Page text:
Responding to the Politico report of a new Biden administration proposal to end the deadlock over the 2015 nuclear deal and jump-start new talks, Iranian officials reiterated that no proposal is needed for the US to rejoin the JCPOA. “It only requires a political decision…” The Biden proposal would ask Iran to halt 20pc-enrichmetn of uranium and work with advanced centrifuges in return for some US economic sanctions relief, in the hope of restarting negotiations on a new nuclear deal before Iran’s June election. The details are still being worked out.
But Tehran is not waiting to hear them. Senior Iranian official told Iran’s Press TV 20-percent uranium enrichment is in line with Paragraph 36 of the JCPOA and will be stopped only if the US lifts all the sanctions.” They went further and said: “The Biden administration is losing time, and if it fails to lift the sanctions soon, Iran will take the next steps, which will be further reduction of its JCPOA commitments.” In fact, Tehran further deepened the deadlock by introducing a new, explosive factor: the Qasem Soleimani assassination.
Iranian Foreign Ministry spokesman Saeed Khalibzadeh, in an interview with the Russian Sputnik, denied receiving any messages from Washington. But, he stressed, new proposals are not necessary. “All the US needs to do is to stick to its own obligations, re-enter the JCPOA deal and lift its current sanctions.” The Iranian diplomat then dropped this new factor into Tehran’s arguments:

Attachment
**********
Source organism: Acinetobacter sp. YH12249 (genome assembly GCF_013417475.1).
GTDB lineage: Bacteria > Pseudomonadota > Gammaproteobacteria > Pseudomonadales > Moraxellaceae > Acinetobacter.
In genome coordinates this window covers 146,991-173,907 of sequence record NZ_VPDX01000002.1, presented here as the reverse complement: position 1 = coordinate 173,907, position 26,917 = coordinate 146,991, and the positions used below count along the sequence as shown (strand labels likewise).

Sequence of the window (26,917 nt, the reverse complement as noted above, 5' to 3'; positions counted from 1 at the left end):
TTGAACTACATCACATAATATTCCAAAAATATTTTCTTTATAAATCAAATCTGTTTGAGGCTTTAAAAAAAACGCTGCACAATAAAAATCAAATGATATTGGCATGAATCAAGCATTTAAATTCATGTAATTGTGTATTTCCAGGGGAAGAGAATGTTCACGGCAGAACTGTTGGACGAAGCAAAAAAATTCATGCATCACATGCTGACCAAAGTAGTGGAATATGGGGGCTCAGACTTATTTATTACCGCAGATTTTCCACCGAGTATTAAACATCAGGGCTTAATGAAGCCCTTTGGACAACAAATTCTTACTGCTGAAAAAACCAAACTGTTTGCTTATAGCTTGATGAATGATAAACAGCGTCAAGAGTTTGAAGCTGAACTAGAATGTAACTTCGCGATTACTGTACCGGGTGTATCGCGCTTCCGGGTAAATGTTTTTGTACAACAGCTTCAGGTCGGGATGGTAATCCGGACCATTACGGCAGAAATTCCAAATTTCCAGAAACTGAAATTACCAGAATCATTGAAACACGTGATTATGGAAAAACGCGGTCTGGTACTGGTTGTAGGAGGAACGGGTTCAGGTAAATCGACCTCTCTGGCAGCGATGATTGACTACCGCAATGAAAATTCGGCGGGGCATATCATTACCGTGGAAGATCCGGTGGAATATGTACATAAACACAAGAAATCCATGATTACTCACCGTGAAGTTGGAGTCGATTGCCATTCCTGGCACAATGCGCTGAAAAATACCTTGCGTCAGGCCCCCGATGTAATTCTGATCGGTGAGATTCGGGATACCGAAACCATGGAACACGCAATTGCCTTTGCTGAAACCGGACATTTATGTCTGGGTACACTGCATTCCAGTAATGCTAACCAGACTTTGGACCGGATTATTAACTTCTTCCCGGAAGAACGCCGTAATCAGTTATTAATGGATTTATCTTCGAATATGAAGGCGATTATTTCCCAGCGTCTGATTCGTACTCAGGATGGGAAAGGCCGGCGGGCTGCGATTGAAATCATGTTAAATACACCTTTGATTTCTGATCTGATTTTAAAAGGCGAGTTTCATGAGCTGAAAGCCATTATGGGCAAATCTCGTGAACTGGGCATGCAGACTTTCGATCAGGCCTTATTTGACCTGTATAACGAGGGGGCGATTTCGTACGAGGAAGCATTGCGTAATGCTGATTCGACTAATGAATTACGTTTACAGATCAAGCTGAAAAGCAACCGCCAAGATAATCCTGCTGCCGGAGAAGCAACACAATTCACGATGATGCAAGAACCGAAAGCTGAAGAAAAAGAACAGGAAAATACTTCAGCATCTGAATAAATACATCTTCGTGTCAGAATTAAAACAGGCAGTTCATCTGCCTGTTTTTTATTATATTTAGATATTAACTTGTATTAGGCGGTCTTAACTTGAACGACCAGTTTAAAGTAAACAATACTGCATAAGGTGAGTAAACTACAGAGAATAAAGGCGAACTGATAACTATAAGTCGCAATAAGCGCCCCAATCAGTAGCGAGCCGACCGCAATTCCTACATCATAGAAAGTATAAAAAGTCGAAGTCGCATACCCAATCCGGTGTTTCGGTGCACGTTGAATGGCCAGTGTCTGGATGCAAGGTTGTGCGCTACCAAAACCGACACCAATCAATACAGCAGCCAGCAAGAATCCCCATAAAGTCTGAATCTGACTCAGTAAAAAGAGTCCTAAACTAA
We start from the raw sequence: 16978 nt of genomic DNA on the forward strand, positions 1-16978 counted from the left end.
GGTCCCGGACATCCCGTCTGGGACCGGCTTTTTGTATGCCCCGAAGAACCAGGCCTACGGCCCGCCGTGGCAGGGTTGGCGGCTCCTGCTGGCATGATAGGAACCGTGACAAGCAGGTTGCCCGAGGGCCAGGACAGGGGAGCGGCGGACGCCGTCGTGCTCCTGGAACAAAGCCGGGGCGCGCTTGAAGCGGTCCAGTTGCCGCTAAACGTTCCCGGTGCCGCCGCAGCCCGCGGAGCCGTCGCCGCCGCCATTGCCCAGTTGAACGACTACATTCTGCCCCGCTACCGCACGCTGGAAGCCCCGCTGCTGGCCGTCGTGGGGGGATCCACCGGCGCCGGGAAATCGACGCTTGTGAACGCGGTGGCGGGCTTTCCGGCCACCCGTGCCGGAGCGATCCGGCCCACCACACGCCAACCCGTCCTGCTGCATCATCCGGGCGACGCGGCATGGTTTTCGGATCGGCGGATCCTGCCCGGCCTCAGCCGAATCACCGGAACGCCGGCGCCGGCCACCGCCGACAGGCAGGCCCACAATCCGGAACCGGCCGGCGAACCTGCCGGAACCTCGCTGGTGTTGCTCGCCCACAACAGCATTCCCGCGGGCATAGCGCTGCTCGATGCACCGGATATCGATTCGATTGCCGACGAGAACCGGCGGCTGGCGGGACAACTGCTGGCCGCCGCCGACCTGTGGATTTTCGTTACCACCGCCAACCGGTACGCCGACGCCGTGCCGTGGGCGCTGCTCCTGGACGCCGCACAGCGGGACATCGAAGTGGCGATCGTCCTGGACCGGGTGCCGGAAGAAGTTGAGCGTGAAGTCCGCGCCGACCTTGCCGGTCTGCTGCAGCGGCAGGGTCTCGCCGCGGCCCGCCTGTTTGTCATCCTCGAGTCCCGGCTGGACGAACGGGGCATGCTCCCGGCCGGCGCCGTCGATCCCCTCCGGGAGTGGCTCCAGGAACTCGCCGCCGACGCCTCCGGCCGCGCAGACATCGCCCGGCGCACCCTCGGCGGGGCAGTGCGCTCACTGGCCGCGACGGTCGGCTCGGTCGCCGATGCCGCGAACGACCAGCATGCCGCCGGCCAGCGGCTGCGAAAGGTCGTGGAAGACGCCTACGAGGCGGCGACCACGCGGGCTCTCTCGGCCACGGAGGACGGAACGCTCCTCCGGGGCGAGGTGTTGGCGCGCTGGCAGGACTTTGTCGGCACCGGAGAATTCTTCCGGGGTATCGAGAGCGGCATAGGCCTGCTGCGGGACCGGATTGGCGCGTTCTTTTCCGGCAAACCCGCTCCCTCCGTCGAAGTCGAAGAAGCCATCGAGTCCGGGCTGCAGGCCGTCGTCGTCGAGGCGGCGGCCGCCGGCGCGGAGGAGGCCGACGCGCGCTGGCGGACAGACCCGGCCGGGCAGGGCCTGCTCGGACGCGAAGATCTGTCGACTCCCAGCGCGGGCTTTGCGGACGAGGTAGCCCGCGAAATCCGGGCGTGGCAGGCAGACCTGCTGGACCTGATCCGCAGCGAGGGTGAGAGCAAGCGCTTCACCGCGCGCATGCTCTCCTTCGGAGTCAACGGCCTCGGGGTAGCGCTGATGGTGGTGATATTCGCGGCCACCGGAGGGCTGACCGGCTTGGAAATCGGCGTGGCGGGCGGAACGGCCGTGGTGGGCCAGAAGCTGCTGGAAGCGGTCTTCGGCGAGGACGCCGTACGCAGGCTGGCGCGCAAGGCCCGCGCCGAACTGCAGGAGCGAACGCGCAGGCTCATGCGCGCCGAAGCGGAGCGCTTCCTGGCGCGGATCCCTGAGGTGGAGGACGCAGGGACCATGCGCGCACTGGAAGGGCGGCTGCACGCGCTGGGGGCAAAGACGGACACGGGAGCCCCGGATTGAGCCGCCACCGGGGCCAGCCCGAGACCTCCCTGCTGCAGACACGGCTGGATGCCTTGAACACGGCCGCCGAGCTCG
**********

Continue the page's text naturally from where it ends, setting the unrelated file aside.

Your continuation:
“Iranian diplomats in New York City remain are restricted in their movements and the current administration has not taken any steps to punish those responsible for the murder of top Iranian commander Qasem Soleimani who was assassinated in January in Iraq.”
“That is why Iran is taking matters into its own hands,” Khalibzadeh explained. “The Iranian courts have carefully considered both the civil and criminal aspects of the case,” he said. “Verdicts will be handed down very soon and we will announce the names of all the criminals and those involved whom according to international law it will be easier for Iran to prosecute.”
President Joe Biden’s struggle to bring Iran to the table by indirect diplomacy therefore faces yet another setback as Tehran raises the ante once again, this time, by reverting to a former pledge to avenge the Qasem killing. Time is running out meanwhile as the UN nuclear watchdog’s temporary agreement with Tehran for inspections of its nuclear sites expires in late May. The Atomic Energy Agency will still have access to Iran’s nuclear program, but it will be curtailed.